Blog Post

From the Employee Motivation Desk: Five Spring-Cleaning Tips for Your Goal Setting Plan

Jeff Miller

Chief Learning Officer and Vice President of Organizational Effectiveness, Cornerstone OnDemand

Springtime signifies new beginnings: hard weather subsides, giving way to greenery and blossoms. People clean out their houses and prepare for the upcoming warmer months. In other words, time for a fresh start.

From the employee motivation desk, now is as good a time as any to clean your clutter, fix your house, plant some seeds or any other analogy that works for you. Bottom line, if you haven’t started setting goals yet, it is time to get busy.

The Case for Goal Setting

There is abundant research about how important goal setting is to performance. It goes far beyond merely understanding what SMART goals are (not to discount the importance of those). Goals are the essential building blocks that drive employee motivation. They provide structure and create focus. They align manager with employee; organization with department; and they glocalize virtual teams.

While many people set their own goals, many goals (probably most goals) are "forced" – that is, they are set by others. If your organization leverages goals, they are most likely a core part of the performance review process, which is a great start.

Making Sure Goals Impact Motivation

There are a few core points (by no means is this the exhaustive manifesto on goal setting) to consider when understanding how to leverage goals to drive employee motivation:

  • Involve employees in the goal setting process. Managers that unilaterally assign goals can often drive performance and performance is critical. However, performance that is more closely tied to organizational culture can have deeper impacts on both employee performance and retention.

  • Specific, challenging goals lead to enhanced performance. This is the crux of the work of Locke and Latham, the seminal authors on goal-setting research. When goals are established that are focused and challenging, you see significant performance increase when compared to goals that are vague or simple.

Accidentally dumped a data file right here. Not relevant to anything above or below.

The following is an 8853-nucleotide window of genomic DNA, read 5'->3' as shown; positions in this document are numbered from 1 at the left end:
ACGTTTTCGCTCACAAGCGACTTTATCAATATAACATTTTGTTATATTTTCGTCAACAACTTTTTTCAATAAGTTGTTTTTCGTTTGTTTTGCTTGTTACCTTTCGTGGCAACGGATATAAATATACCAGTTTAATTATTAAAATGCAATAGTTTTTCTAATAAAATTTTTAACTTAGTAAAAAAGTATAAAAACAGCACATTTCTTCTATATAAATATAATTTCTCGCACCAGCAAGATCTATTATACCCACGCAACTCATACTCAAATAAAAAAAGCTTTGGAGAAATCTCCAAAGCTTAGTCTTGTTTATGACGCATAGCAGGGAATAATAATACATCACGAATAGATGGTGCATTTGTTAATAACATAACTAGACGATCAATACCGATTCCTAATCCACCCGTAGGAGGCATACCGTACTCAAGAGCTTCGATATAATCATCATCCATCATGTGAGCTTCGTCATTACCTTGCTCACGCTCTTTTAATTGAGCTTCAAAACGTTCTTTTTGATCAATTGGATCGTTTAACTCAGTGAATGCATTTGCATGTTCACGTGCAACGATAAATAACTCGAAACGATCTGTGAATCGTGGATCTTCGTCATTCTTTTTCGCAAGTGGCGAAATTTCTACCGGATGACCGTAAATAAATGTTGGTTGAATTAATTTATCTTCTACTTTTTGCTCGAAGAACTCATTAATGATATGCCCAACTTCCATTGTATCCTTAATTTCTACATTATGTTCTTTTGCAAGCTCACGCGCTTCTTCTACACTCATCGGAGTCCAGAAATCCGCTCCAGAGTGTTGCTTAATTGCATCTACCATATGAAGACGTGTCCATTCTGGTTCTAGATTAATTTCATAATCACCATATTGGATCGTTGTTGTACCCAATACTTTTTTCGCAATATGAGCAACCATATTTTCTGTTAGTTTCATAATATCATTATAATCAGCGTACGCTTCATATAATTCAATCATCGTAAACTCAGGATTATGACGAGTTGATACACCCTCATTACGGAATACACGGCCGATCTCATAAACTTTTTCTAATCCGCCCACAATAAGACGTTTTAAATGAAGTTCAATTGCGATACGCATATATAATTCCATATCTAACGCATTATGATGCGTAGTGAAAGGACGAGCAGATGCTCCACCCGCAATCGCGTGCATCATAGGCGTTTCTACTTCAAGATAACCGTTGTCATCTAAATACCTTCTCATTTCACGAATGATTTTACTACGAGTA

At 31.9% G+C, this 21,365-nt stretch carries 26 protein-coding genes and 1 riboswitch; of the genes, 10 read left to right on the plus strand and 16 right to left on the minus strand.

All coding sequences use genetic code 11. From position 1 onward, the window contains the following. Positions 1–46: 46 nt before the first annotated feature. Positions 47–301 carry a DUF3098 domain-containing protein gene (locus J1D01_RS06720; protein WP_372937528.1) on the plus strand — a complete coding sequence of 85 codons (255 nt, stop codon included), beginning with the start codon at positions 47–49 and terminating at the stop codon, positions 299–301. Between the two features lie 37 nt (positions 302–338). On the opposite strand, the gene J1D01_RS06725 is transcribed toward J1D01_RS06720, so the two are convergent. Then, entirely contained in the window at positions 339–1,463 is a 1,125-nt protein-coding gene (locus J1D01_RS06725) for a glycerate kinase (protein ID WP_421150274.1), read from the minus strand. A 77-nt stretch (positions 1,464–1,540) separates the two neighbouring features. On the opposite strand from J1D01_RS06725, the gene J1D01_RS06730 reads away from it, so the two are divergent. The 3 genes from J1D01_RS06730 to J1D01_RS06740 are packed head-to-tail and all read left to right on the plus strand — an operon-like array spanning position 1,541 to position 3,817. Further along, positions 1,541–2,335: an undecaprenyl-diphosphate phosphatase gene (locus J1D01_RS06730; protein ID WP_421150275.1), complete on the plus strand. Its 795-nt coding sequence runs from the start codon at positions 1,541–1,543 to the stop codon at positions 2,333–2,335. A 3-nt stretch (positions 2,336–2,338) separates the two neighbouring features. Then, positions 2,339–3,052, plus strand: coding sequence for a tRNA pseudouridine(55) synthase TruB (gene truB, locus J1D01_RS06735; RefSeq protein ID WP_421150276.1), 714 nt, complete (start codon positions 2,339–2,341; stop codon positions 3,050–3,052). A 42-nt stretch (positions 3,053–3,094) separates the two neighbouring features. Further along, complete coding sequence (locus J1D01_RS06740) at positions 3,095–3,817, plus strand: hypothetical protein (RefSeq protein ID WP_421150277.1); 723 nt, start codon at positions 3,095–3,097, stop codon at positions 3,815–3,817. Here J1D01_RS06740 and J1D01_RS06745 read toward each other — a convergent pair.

• Break goals into meaningful chunks. Often times, employees get demotivated when a project is massive. Coach employees to break huge projects into manageable chunks with accountable timelines that are, in fact, realistic.

  • Get commitment on goals. Managers that want to build increased motivation need to ensure that the employee is vested in the outcome of the goal. Do they see the value of the work? Do they understand that the outcome will have a positive impact on business results? Do they understand the "why" behind the goal or is the objective a "do it because I told you to do it" delivery?

  • Provide regular and constructive feedback. When I work with managers and leaders, I try to coach them to not only ask for feedback but demand it. Building a motivated team means having employees that feel both safe and responsible to drive business forward. Giving honest, and appropriate, feedback is essential. That said, managers really need to create the environment where feedback is both encouraged and expected.

Goals do several critical things, including providing direction and getting us motivated. And as such, goals are critical in the managerial coaching process. When managers set specific, meaningful goals collaboratively, and coach to those goals to drive employee performance, that is a clear and consequential investment in the team. Employees feel empowered and motivated and the research certainly shows that managers that leverage these skills have more productive, self-directed employees. Who doesn’t want that?

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